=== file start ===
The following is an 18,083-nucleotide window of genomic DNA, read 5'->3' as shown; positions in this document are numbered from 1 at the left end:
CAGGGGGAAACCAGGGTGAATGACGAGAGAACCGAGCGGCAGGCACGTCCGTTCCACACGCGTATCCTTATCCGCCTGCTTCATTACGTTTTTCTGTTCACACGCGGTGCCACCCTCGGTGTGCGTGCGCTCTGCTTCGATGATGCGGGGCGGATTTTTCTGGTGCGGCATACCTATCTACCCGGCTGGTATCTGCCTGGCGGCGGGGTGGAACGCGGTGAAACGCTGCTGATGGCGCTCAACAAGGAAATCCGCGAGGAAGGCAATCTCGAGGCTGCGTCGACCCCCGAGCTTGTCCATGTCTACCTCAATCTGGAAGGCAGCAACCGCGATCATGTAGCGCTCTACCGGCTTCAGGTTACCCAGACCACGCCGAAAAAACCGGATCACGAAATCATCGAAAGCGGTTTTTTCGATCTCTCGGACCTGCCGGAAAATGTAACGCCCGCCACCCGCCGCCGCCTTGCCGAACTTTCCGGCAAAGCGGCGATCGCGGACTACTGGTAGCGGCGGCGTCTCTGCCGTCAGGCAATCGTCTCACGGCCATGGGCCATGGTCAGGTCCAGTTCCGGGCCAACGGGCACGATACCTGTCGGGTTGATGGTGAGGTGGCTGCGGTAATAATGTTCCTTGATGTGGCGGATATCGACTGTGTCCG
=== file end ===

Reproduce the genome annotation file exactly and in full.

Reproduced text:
The following is an 18,083-nucleotide window of genomic DNA, read 5'->3' as shown; positions in this document are numbered from 1 at the left end:
CAGGGGGAAACCAGGGTGAATGACGAGAGAACCGAGCGGCAGGCACGTCCGTTCCACACGCGTATCCTTATCCGCCTGCTTCATTACGTTTTTCTGTTCACACGCGGTGCCACCCTCGGTGTGCGTGCGCTCTGCTTCGATGATGCGGGGCGGATTTTTCTGGTGCGGCATACCTATCTACCCGGCTGGTATCTGCCTGGCGGCGGGGTGGAACGCGGTGAAACGCTGCTGATGGCGCTCAACAAGGAAATCCGCGAGGAAGGCAATCTCGAGGCTGCGTCGACCCCCGAGCTTGTCCATGTCTACCTCAATCTGGAAGGCAGCAACCGCGATCATGTAGCGCTCTACCGGCTTCAGGTTACCCAGACCACGCCGAAAAAACCGGATCACGAAATCATCGAAAGCGGTTTTTTCGATCTCTCGGACCTGCCGGAAAATGTAACGCCCGCCACCCGCCGCCGCCTTGCCGAACTTTCCGGCAAAGCGGCGATCGCGGACTACTGGTAGCGGCGGCGTCTCTGCCGTCAGGCAATCGTCTCACGGCCATGGGCCATGGTCAGGTCCAGTTCCGGGCCAACGGGCACGATACCTGTCGGGTTGATGGTGAGGTGGCTGCGGTAATAATGTTCCTTGATGTGGCGGATATCGACTGTGTCCG